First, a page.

Smash returns tonight with 2 hours of drama in “On Broadway” followed by “Fall Out” over the Broadway production of “Bombshell.” Will Karen Cartwright and Ivy Lynn be replaced as Marilyn Monroe?
By Tara Moore—
When NBC’s series Smash aired last year, critics were calling it “Glee for grownups.” After the pilot, it appeared that Smash was in fact just that, a little more raunchy, more focused on the music with a sprinkle of sideline drama whereas Glee represented a glimpse of the drama through musical numbers, in high school.
The show’s main character, Karen Cartwright (American Idol contestant and actress Katharine McPhee) was an innocent small-town girl trying to make it in the big city, and playing the part of Marilyn Monroe was her lifelong dream. So when a new production surfaced in New York, naturally she auditioned for the part.
But then there was Ivy Lynn. Played by Megan Hilty, she was the obvious choice for Marilyn with her “bombshell” body and bleach blonde locks. Plus, she was sleeping with the director, Derek Wills (Jack Davenport). Knowing the relationship that existed between Derek and Ivy, while he was fantasizing about the timid Karen Cartwright who auditioned for the part, Ivy started to spiral out of control much like her idol—who of course was also Karen’s idol.
Welcome drama to a show that would be all show tunes without it, the Ivy-Derek-Karen triangle ran so deep that Ivy was replaced in the opening night for the big show, not too long after she slept with Karen’s fiance Dev (Raza Jaffrey). Once Karen discovered Dev’s indiscretion with Ivy, she became a whole new Marilyn.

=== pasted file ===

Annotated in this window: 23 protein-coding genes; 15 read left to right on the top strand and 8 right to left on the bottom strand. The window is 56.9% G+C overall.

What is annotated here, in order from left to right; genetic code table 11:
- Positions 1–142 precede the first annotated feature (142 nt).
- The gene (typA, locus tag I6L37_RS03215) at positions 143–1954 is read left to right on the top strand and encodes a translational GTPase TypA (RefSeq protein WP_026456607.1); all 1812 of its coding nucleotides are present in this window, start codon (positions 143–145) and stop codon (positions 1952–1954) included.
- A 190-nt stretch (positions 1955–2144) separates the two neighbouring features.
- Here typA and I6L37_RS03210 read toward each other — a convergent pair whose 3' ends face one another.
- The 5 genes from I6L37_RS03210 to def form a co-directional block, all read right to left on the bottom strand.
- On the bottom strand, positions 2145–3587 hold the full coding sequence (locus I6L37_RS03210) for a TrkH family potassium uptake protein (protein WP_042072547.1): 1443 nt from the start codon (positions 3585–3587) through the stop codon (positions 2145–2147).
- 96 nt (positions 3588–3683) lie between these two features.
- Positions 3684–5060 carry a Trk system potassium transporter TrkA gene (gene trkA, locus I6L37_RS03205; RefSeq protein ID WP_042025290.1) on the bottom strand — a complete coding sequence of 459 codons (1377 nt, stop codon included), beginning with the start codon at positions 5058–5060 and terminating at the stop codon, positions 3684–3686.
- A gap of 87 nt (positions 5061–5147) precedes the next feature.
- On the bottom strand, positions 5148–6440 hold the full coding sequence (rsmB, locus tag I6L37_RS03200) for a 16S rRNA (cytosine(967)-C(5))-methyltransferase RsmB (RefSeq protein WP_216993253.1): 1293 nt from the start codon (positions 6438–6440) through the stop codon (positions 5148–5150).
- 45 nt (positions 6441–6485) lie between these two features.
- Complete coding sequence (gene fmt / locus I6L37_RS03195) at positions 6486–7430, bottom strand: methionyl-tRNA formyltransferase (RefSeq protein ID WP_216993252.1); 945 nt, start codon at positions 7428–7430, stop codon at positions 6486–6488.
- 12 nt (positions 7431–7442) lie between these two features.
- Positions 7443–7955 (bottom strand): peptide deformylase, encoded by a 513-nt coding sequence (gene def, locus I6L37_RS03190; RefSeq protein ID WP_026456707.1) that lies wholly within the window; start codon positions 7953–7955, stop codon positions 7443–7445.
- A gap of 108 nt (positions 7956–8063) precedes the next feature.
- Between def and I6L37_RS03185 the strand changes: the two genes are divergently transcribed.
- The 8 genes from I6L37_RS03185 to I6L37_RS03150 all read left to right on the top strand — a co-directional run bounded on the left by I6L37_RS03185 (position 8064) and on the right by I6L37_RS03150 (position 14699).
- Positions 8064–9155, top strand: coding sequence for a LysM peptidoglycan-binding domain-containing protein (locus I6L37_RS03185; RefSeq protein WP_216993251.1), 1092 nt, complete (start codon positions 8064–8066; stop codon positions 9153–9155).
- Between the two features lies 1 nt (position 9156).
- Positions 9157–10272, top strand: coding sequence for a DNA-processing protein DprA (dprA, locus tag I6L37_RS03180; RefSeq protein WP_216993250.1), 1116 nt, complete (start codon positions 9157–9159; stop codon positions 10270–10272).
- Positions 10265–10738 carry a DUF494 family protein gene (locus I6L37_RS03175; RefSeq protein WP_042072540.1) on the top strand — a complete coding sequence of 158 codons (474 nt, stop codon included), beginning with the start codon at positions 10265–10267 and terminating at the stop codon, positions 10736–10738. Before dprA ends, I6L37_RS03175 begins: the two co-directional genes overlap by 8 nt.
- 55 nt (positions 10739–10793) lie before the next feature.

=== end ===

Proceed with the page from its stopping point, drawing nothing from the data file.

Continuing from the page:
There’s a whole other cast I’m leaving out—Anjelica Huston as Eileen Rand, Debra Messing as Julia Houston, and Christian Borle as Tom Levitt—but Karen, Ivy and Derek were the main highlights of season one. Sorry Julia, your rekindled affair wasn’t enough to distract me from the unknown spark starting between Karen and Derek.
Fast forward to tonight and a new star is in town; enter Jennifer Hudson. We’ll learn what she’s bringing to the table tonight, but look out for the scorned Karen’s interactions with Ivy.
The first season had its ups and downs, not the least bit owing to the announcement that creator Theresa Rebeck stepped down as showrunner soon after the pilot aired. Then there was the skeptics who questioned the life expectancy of a series based on a single Broadway play.
Rightfully so, we’re heading into season 2 with a bit of skepticism mixed in with our excitement.